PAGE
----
1 Constructing the World Lecture 1: A Scrutable World David Chalmers
2 Plan *1. Laplace s demon 2. Primitive concepts and the Aufbau 3. Problems for the Aufbau 4. The scrutability base 5. Applications
3 Laplace s Demon An intellect which at a certain moment would know all forces that set nature in motion, and all positions of all items of which nature is composed, if this intellect were also vast enough to submit these data to analysis, it would embrace in a single formula the movements of the greatest bodies of the universe and those of the tiniest atom; for such an intellect nothing would be uncertain and the future just like the past would be present before its eyes. Pierre-Simon Laplace, 1814
4 Laplacean Truths Laplacean truths = fundamental laws and current positions of all fundamental entities Laplacean intellect = an intellect vast enough to submit these data to (ideally rational) analysis
5 Laplace s Demon Revisited For a Laplacean intellect who knew all the Laplacean truths, nothing would be uncertain.
6 Laplacean Scrutability For all true propositions p, a Laplacean intellect who knew all the Laplacean truths would be in a position to know p.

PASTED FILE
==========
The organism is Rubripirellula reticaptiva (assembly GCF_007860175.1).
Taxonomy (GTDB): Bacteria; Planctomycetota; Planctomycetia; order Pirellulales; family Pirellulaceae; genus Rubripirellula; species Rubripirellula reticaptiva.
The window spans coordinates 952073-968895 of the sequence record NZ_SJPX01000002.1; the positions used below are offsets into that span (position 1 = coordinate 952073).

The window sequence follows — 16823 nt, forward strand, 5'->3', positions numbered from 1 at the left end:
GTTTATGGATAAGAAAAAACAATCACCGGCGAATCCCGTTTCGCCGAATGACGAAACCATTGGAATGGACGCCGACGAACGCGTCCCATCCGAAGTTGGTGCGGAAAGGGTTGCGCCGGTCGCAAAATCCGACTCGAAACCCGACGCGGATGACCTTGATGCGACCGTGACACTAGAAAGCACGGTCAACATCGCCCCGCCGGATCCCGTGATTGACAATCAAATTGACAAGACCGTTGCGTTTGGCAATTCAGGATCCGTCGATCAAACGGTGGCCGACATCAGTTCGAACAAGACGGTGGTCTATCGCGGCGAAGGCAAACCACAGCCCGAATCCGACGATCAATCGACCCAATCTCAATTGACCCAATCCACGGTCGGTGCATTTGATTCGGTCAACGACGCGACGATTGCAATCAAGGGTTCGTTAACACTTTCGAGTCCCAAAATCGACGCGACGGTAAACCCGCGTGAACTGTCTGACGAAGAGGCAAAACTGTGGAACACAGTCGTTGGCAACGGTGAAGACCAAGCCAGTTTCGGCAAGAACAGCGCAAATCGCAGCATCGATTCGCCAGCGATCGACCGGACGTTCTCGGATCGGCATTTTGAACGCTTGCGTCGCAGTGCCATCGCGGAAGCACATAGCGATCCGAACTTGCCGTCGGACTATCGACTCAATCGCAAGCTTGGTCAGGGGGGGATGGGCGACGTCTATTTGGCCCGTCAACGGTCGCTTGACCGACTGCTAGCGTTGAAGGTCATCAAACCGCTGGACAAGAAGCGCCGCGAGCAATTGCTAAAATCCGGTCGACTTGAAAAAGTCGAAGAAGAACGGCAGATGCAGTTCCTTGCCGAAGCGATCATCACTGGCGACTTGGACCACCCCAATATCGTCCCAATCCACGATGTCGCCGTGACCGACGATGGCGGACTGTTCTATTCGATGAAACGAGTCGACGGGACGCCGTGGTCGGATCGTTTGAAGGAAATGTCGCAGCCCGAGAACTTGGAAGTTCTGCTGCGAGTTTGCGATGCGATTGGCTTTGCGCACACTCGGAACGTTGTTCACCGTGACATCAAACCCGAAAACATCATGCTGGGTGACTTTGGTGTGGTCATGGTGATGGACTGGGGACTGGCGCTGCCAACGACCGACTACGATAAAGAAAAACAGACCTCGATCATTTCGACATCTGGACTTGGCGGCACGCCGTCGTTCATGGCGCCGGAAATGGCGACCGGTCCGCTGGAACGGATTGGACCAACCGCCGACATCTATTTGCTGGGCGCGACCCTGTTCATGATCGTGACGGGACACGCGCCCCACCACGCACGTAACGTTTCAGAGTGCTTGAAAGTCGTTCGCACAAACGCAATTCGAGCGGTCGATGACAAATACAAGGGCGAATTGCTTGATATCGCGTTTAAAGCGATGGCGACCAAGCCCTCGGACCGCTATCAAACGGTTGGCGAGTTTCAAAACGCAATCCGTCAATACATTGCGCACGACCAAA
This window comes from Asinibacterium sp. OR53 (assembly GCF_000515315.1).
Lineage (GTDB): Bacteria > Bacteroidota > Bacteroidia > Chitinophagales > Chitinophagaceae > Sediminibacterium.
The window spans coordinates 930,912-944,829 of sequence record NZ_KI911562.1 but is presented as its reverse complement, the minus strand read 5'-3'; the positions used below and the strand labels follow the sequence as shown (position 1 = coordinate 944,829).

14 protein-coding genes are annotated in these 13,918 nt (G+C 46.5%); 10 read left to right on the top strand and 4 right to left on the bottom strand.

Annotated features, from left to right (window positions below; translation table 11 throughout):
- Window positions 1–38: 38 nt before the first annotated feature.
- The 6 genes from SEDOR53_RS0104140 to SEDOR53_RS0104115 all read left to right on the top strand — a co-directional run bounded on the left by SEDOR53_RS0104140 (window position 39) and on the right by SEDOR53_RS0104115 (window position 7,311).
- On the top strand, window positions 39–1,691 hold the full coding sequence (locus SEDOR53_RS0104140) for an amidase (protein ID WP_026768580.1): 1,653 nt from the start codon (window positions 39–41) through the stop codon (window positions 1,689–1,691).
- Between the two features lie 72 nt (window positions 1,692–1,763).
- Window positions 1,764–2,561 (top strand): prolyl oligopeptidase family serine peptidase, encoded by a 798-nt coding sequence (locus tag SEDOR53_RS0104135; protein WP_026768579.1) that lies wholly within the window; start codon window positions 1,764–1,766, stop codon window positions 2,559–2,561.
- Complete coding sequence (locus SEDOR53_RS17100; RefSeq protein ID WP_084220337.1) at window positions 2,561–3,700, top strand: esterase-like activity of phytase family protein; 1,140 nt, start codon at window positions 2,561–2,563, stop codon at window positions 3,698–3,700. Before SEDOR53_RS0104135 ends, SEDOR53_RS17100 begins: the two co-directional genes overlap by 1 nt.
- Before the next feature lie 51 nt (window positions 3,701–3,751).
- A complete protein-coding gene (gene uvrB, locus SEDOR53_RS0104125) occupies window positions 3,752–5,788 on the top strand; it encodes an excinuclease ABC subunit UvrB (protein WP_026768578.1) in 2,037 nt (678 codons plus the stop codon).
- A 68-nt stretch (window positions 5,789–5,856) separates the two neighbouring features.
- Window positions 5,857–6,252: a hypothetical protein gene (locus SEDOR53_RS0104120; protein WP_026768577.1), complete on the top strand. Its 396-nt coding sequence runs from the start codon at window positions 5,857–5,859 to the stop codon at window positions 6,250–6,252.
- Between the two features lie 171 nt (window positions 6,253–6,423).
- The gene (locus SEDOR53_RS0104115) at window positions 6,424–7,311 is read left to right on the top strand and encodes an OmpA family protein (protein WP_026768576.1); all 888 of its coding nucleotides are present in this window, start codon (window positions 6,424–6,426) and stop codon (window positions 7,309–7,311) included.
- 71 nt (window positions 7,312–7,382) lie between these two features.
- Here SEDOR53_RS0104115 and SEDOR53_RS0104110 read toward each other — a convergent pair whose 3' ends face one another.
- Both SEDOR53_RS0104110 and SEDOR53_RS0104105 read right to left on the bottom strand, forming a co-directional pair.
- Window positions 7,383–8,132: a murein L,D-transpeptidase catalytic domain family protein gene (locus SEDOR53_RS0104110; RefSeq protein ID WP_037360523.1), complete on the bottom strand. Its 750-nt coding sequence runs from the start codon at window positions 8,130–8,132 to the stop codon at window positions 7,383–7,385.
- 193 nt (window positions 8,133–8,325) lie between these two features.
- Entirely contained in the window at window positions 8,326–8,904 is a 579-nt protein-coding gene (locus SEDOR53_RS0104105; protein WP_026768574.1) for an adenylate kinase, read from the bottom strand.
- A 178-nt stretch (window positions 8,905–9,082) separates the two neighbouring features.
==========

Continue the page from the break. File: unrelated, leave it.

7 Problems for Laplace s Demon I Indeterminism: physical truths at a time not enough? Mental truths: physical truths across time not enough? Self-locating truths: objective truths not enough? Negative truths: positive truths not enough? Moral truths, mathematical truths, metaphysical truths?
8 Expanding the Base Fix: expand the base. Add e.g. physical truths across time mental truths indexical truths a that s-all truth...
9 Empirical Scrutability There is a compact class of truths such that for all true propositions p, if a Laplacean intellect knew all the truths in that class, it would be in a position to know p. [compact = small set of concepts, no trivializing mechanisms]